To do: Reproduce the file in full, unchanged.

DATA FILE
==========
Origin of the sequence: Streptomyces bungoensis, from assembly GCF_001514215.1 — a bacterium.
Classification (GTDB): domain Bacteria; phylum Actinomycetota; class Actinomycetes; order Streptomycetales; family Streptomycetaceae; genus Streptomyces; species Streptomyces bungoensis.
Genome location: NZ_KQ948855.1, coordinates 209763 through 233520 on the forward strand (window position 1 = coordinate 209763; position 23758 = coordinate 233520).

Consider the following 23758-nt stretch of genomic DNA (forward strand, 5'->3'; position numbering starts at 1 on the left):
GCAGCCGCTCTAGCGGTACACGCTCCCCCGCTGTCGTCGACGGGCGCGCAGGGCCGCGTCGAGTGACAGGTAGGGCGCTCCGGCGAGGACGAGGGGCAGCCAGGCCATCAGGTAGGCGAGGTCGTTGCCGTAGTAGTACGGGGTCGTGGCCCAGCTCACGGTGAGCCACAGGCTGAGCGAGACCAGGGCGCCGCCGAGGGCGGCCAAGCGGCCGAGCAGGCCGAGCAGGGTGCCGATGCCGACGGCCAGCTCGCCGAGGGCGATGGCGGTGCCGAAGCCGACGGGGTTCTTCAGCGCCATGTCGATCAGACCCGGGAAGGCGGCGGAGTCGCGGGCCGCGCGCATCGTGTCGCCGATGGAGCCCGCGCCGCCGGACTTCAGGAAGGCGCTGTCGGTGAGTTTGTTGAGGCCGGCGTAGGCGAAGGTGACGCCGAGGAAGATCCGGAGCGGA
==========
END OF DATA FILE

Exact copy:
Origin of the sequence: Streptomyces bungoensis, from assembly GCF_001514215.1 — a bacterium.
Classification (GTDB): domain Bacteria; phylum Actinomycetota; class Actinomycetes; order Streptomycetales; family Streptomycetaceae; genus Streptomyces; species Streptomyces bungoensis.
Genome location: NZ_KQ948855.1, coordinates 209763 through 233520 on the forward strand (window position 1 = coordinate 209763; position 23758 = coordinate 233520).

Consider the following 23758-nt stretch of genomic DNA (forward strand, 5'->3'; position numbering starts at 1 on the left):
GCAGCCGCTCTAGCGGTACACGCTCCCCCGCTGTCGTCGACGGGCGCGCAGGGCCGCGTCGAGTGACAGGTAGGGCGCTCCGGCGAGGACGAGGGGCAGCCAGGCCATCAGGTAGGCGAGGTCGTTGCCGTAGTAGTACGGGGTCGTGGCCCAGCTCACGGTGAGCCACAGGCTGAGCGAGACCAGGGCGCCGCCGAGGGCGGCCAAGCGGCCGAGCAGGCCGAGCAGGGTGCCGATGCCGACGGCCAGCTCGCCGAGGGCGATGGCGGTGCCGAAGCCGACGGGGTTCTTCAGCGCCATGTCGATCAGACCCGGGAAGGCGGCGGAGTCGCGGGCCGCGCGCATCGTGTCGCCGATGGAGCCCGCGCCGCCGGACTTCAGGAAGGCGCTGTCGGTGAGTTTGTTGAGGCCGGCGTAGGCGAAGGTGACGCCGAGGAAGATCCGGAGCGGA